- Surgeons may operate on the wrong body part, damage internal body structures while operating, or leave surgical items inside the patient’s body.
- Post-operative care teams may give the wrong medication, introduce infections by failing to follow sterile procedures, or fail to give the patient the information they need to care for themselves after surgery.
Anesthesia errors can result in brain damage, infections, or even death.
In many medical malpractice cases, an injured person and their attorney rely on the help of expert witnesses to explain the precise connection between the harm the injured person suffered and the negligence that caused that harm. Working with an attorney is the best way to ensure you find the right experts to help you hold any negligent provider accountable.
What to Expect During an Illinois Medical Malpractice Case
All medical malpractice cases in Illinois follow a set of rules and procedures laid out by Illinois courts. These rules and procedures include time limits for medical malpractice claims. They also include rules for calculating your losses as a result of your injuries.
Time Limits for Medical Malpractice in Illinois
Illinois sets time limits on filing a medical malpractice claim after an injury occurs. Generally speaking, an injured person has two years from the date they know or reasonably should have known they were injured by a provider’s negligence. If they do not bring their claim to court within these two years, they cannot bring the claim later.
Two exceptions may affect the total time you have to file a medical malpractice claim, however:
- Delayed discovery. The two-year time limit runs from the date the injured person knew, “or through the use of reasonable diligence should have known,” that they were injured. However, this two-year window isn’t available forever. Illinois law states that medical malpractice claims cannot be brought more than four years after the alleged negligence occurs, no matter when the injured person knew or should have known they were harmed.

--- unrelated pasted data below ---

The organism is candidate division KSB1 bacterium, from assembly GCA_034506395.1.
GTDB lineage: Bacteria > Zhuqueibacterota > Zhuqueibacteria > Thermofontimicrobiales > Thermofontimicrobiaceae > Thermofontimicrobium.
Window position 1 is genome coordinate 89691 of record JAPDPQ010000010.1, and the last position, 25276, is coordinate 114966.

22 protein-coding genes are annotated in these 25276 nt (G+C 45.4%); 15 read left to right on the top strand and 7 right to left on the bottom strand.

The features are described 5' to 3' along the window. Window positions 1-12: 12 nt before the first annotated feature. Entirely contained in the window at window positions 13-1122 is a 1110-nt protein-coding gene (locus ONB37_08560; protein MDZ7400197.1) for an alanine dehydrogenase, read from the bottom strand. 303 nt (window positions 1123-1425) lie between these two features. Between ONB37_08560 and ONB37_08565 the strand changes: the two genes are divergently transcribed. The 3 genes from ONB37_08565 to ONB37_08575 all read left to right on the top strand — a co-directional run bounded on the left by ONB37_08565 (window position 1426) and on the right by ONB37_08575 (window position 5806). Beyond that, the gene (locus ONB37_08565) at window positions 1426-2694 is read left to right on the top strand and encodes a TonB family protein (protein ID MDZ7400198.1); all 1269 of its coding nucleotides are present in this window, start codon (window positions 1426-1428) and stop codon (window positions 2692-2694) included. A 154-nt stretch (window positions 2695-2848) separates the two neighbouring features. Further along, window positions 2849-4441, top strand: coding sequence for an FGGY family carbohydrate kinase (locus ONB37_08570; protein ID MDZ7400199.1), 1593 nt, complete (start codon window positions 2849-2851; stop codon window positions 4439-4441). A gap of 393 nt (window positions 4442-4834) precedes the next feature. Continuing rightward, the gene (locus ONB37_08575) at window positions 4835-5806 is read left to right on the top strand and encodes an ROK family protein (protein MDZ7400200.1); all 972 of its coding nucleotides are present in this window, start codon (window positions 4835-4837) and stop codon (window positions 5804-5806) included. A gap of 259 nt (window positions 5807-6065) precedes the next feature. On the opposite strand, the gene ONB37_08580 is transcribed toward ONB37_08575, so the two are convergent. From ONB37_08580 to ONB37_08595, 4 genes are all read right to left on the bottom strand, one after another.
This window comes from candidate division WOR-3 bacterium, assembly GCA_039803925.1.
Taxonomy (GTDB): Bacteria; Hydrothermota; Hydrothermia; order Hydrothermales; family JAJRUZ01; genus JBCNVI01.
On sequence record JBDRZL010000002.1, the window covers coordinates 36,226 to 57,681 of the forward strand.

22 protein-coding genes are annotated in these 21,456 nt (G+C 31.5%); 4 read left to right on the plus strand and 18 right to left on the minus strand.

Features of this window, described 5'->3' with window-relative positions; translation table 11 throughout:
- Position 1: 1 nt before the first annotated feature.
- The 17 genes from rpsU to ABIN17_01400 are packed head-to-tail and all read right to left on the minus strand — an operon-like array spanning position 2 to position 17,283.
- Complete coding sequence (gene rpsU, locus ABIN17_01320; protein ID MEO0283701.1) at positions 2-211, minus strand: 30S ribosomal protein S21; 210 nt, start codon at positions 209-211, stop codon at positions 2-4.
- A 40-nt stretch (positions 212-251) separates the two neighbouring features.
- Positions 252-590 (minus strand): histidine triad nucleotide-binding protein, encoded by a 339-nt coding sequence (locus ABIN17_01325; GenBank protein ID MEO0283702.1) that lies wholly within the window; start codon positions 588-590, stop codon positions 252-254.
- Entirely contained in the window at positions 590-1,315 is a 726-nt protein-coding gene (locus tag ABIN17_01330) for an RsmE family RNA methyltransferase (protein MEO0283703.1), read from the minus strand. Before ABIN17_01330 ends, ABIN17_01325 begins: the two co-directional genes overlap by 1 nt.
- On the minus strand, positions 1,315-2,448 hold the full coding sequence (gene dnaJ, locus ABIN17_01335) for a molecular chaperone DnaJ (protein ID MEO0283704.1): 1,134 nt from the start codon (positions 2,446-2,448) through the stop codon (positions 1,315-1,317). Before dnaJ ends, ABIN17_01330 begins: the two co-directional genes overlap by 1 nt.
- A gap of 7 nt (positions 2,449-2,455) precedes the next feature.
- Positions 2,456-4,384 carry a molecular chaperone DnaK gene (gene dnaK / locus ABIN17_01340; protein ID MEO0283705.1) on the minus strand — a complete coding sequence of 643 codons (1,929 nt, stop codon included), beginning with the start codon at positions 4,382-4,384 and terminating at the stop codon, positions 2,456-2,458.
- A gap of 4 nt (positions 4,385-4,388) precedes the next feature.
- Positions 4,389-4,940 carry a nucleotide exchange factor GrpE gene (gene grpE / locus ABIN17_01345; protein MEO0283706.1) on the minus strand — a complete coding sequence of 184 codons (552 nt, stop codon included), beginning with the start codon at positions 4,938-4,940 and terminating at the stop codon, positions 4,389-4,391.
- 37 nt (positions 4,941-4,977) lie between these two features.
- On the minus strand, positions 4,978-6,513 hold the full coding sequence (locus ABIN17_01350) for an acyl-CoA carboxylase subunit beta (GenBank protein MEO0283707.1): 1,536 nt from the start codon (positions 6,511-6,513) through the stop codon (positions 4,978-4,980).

- Injuries to minors. If an injured person was under age 18 at the time of their injury, they have eight years to file a medical malpractice claim – but they cannot bring the claim after their 22nd birthday passes.
In addition, Illinois has an “affidavit of merit” requirement. When a medical malpractice claim is filed, the claim must include an affidavit that offers the opinion of a healthcare professional. The affidavit must contain certain elements to be considered valid. An experienced Illinois medical malpractice lawyer can help you ensure you meet the affidavit requirement within the time limits set by law.
Damages in Orland Park Medical Malpractice Claims
Damages are paid in medical malpractice claims to compensate the injured person for the losses they suffered as a result of the malpractice. Damages in medical malpractice claims are typically sorted into two categories.
Economic damages focus on financial losses – money you paid or lost that you wouldn’t have had to pay if you hadn’t been injured. Medical costs, lost wages, mileage to and from appointments, and similar costs all fall under economic damages.
Non-economic damages focus on personal losses. The pain and suffering you endured as a result of medical negligence is one type of non-economic loss. Scarring and disfigurement also fall into this category. If your injuries prevent you from doing things you once enjoyed, your loss of enjoyment of life is also a form of non-economic damages.
Illinois does not limit non-economic damages in medical malpractice claims. The state also allows injured persons to recover both past and future damages in these cases. For instance, if your injuries prevent you from ever working again, you can seek compensation both for the wages you’ve already lost and for the wages you reasonably would have earned if you had never been injured.
Talk to an Experienced Orland Park Injury Attorney Today
Life after a medical malpractice injury can be difficult. You may face endless rounds of doctor’s appointments, each time wondering what can go wrong next. You may be out of work or wondering when you can return to a full-time position. You may worry about how you’ll make ends meet or give your loved ones the care and support they deserve.
If this sounds familiar, you’re not alone. The experienced Orland Park medical malpractice attorneys at Briskman, Briskman & Greenberg are dedicated to helping our clients secure the compensation they deserve. Talk to us today. We’ll answer your questions and help you choose the right steps to protect your legal rights. Call us at 1.877.595.4878 for a free, confidential consultation with one of our attorneys.